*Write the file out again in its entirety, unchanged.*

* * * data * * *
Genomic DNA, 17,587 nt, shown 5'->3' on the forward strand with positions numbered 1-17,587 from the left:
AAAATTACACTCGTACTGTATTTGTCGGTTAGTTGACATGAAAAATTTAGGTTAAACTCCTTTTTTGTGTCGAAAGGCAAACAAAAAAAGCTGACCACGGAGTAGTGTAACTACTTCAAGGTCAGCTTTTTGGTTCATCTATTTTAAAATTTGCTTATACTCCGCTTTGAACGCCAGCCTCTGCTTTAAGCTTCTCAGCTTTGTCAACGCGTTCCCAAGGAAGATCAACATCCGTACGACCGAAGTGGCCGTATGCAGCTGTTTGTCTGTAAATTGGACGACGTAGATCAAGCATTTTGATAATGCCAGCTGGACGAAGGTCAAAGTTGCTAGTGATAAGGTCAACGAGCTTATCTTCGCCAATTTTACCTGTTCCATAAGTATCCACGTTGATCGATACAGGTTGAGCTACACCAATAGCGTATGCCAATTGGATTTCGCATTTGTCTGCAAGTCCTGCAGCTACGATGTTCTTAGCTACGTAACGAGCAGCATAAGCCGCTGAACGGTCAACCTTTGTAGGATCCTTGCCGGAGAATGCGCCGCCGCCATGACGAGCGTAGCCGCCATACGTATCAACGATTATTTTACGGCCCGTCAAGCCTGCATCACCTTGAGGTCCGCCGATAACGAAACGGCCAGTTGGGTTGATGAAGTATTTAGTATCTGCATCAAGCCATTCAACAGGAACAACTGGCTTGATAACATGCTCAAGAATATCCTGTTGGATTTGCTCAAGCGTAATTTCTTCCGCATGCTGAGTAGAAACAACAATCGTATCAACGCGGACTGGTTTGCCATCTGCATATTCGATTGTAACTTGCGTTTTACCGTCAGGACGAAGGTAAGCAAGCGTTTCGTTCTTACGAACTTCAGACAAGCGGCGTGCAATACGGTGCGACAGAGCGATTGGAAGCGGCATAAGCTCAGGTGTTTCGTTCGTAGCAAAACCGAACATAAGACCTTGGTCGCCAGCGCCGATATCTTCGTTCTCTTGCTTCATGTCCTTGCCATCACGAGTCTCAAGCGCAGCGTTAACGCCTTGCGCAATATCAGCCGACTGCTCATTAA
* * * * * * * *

Genomic DNA, 17,587 nt, shown 5'->3' on the forward strand with positions numbered 1-17,587 from the left:
AAAATTACACTCGTACTGTATTTGTCGGTTAGTTGACATGAAAAATTTAGGTTAAACTCCTTTTTTGTGTCGAAAGGCAAACAAAAAAAGCTGACCACGGAGTAGTGTAACTACTTCAAGGTCAGCTTTTTGGTTCATCTATTTTAAAATTTGCTTATACTCCGCTTTGAACGCCAGCCTCTGCTTTAAGCTTCTCAGCTTTGTCAACGCGTTCCCAAGGAAGATCAACATCCGTACGACCGAAGTGGCCGTATGCAGCTGTTTGTCTGTAAATTGGACGACGTAGATCAAGCATTTTGATAATGCCAGCTGGACGAAGGTCAAAGTTGCTAGTGATAAGGTCAACGAGCTTATCTTCGCCAATTTTACCTGTTCCATAAGTATCCACGTTGATCGATACAGGTTGAGCTACACCAATAGCGTATGCCAATTGGATTTCGCATTTGTCTGCAAGTCCTGCAGCTACGATGTTCTTAGCTACGTAACGAGCAGCATAAGCCGCTGAACGGTCAACCTTTGTAGGATCCTTGCCGGAGAATGCGCCGCCGCCATGACGAGCGTAGCCGCCATACGTATCAACGATTATTTTACGGCCCGTCAAGCCTGCATCACCTTGAGGTCCGCCGATAACGAAACGGCCAGTTGGGTTGATGAAGTATTTAGTATCTGCATCAAGCCATTCAACAGGAACAACTGGCTTGATAACATGCTCAAGAATATCCTGTTGGATTTGCTCAAGCGTAATTTCTTCCGCATGCTGAGTAGAAACAACAATCGTATCAACGCGGACTGGTTTGCCATCTGCATATTCGATTGTAACTTGCGTTTTACCGTCAGGACGAAGGTAAGCAAGCGTTTCGTTCTTACGAACTTCAGACAAGCGGCGTGCAATACGGTGCGACAGAGCGATTGGAAGCGGCATAAGCTCAGGTGTTTCGTTCGTAGCAAAACCGAACATAAGACCTTGGTCGCCAGCGCCGATATCTTCGTTCTCTTGCTTCATGTCCTTGCCATCACGAGTCTCAAGCGCAGCGTTAACGCCTTGCGCAATATCAGCCGACTGCTCATTAA